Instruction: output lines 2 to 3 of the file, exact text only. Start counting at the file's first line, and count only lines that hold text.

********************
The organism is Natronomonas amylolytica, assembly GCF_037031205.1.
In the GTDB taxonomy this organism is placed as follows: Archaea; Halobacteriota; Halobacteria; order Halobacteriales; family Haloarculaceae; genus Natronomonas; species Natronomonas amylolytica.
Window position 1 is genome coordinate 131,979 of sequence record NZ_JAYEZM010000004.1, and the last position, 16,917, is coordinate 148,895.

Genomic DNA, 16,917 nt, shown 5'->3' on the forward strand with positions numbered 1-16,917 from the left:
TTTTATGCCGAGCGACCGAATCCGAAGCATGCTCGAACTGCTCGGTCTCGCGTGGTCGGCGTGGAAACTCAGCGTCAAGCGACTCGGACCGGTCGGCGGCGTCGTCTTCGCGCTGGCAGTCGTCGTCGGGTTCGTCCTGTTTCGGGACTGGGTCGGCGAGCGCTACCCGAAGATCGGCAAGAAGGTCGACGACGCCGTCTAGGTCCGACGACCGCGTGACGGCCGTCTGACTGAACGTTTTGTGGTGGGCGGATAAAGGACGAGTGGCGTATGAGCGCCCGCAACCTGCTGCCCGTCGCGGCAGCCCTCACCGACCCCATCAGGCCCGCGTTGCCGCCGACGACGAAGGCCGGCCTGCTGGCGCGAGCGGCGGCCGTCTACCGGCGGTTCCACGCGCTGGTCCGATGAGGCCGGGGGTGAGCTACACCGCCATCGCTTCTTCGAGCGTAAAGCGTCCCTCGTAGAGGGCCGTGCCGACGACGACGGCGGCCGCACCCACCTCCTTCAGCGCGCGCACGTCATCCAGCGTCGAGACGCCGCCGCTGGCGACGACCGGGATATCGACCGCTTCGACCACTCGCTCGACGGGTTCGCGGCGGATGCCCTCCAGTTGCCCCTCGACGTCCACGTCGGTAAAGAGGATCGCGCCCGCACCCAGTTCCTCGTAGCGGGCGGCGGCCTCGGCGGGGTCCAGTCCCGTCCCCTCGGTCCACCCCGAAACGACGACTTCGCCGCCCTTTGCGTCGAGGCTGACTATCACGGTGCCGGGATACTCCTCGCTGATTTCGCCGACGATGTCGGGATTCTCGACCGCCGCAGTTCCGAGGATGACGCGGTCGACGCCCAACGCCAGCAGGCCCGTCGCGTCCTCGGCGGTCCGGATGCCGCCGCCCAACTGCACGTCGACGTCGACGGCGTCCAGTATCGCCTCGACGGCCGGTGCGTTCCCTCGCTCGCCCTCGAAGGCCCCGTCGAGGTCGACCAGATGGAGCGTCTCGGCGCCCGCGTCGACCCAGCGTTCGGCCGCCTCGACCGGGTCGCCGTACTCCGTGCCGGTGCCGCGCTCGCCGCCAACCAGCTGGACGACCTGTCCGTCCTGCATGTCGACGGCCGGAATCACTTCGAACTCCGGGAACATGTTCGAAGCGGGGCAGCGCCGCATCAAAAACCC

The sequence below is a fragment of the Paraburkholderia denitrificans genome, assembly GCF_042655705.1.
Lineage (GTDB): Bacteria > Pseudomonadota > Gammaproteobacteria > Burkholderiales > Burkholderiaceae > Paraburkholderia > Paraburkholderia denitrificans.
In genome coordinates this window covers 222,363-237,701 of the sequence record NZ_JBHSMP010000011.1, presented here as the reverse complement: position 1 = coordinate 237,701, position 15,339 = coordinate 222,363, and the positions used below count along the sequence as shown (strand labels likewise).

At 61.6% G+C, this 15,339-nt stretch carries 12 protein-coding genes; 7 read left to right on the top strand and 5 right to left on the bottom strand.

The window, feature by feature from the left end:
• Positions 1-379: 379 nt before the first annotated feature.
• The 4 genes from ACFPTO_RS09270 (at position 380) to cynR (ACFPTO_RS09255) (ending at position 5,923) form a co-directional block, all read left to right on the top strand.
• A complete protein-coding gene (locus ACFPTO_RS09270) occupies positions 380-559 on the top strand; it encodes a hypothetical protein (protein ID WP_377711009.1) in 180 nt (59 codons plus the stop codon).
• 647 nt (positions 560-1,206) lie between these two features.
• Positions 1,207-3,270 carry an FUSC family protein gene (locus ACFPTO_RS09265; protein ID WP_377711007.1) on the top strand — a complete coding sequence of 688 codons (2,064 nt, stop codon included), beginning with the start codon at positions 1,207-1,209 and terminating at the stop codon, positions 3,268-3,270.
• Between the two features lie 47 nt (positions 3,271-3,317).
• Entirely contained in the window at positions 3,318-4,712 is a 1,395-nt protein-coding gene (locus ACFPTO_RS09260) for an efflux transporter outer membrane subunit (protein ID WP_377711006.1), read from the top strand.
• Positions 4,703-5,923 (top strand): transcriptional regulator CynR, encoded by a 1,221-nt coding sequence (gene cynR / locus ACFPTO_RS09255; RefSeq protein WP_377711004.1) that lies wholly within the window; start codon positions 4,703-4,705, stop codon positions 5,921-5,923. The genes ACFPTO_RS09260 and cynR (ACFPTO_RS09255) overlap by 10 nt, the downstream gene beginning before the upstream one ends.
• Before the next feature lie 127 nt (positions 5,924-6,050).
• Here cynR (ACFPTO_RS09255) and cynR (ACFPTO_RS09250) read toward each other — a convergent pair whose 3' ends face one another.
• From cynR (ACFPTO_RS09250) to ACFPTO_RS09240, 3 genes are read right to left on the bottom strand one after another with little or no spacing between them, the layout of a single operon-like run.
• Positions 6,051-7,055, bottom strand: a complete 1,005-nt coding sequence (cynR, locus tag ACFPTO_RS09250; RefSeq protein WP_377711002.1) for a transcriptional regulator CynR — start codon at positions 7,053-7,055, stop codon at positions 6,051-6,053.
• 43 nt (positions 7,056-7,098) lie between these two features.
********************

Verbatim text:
In the GTDB taxonomy this organism is placed as follows: Archaea; Halobacteriota; Halobacteria; order Halobacteriales; family Haloarculaceae; genus Natronomonas; species Natronomonas amylolytica.
Window position 1 is genome coordinate 131,979 of sequence record NZ_JAYEZM010000004.1, and the last position, 16,917, is coordinate 148,895.